So he blames the sale of the club and the chaos that ensued, he blames the manager, he blames his fellow players for being too serious, while at the same time not being professional enough, he blames the former owners for not investing when they should have, and he torments the fans by reminding them that he was their idol, but he no longer felt the same about them anymore.

When someone tries this hard to convince every one of his or her behavior, you start questioning why. Torres convinced himself that this was the right move, but you have to think he’s really not so sure. He must have watched Liverpool’s performance on Sunday against Manchester United, especially Luis Suarez, and started doubting his hasty decisions, wondering what could have been had he stayed.

While Liverpool fans are sick of hearing from him as they look to focus on their team and the players that want to play for Liverpool, maybe he should do the same with his new club. The more he opens his mouth, the more I don’t believe a word he says. Indeed, me thinks the Spaniard doth protest too much.

Liverpool Transfer Saga 2011: Adios Torres, Hello Carroll And Suarez

By , February 1, 2011 12:06 am

It’s amazing what can happen in football in the span of a few days. As I sit and reflect on what turned into a turbulent weekend for Liverpool Football Club, it’s hard to decipher through all the mixed emotions. There have been ups, there have been downs, and there has been a lot of anxiety in between waiting to find out which one was coming next. In the end, the January transfer window closed with us saying goodbye to a player who disappointed many with the manner of his departure, creating a gaping hole in our collective heart where the love for him used to be. And while this pain may be the legacy he has left behind, it’s much more important to now look to the future.

Cue Andy Carroll and Luis Suarez. Don’t worry; I will get back to Fernando Torres, as his becoming an official Chelsea player does not mean he’s nothing to do with Liverpool at all anymore. But for now, I’m going to focus on the positive, and for the first time in a long time, there is a lot to be positive about.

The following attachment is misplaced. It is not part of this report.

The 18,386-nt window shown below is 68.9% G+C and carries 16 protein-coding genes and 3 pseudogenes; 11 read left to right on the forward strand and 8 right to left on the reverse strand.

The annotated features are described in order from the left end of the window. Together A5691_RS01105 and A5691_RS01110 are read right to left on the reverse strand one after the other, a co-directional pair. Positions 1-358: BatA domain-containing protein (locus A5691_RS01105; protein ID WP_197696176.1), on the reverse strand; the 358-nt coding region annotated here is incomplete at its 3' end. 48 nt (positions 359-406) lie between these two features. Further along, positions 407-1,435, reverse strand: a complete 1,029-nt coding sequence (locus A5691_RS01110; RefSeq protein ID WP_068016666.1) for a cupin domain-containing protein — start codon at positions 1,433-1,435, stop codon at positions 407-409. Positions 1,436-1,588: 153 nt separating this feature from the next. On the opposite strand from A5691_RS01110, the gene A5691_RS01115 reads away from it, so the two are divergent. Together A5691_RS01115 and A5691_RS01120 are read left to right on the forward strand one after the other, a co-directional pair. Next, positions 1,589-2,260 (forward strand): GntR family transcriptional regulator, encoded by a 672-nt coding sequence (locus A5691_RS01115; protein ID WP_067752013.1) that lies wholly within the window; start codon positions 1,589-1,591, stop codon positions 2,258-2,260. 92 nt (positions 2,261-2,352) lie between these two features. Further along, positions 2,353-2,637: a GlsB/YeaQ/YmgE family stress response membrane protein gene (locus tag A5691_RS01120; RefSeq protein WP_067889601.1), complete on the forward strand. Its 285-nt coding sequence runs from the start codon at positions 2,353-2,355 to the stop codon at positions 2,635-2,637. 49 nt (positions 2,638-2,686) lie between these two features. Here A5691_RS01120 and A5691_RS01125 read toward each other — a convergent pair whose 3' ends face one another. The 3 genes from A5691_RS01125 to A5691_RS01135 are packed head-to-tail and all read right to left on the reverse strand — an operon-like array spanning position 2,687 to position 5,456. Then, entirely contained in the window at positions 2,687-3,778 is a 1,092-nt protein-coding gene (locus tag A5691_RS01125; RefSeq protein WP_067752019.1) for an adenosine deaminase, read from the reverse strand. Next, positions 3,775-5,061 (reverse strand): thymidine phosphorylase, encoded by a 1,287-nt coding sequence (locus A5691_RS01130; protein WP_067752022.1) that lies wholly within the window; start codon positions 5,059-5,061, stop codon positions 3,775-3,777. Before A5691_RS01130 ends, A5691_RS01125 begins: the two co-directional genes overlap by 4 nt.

This is the first transfer window in eons that Liverpool has been truly involved in. Let’s just step back for a minute and appreciate this. I know many fans (especially those at other clubs that don’t quite understand LFC or know what we’ve gone through) are quick to point out the massive transfer fees splashed out by club owners FSG in the last few days. Many are saying the £55 million or so was a ridiculous amount spent on two largely unproven strikers, one who last played in Holland, and one who just entered his maiden year in the Premier League. But when studied a little more closely, they may just prove correct and perhaps in time, a bargain.

Let’s first look at Luis Suarez. He’s a young (24), versatile striker who can play off a central striker, on the wing, or in a partnership. Anyone who has watched videos of his goals on YouTube can attest to his natural and predatory striking ability. He’s quick, he’s feisty, and he has a hunger to play at Liverpool. He arrived at the club thrilled to be there and has since been caught on film at Melwood with an enormous smile plastered on his face.

A Beaming Luis Suarez Can't Wait To Play For Liverpool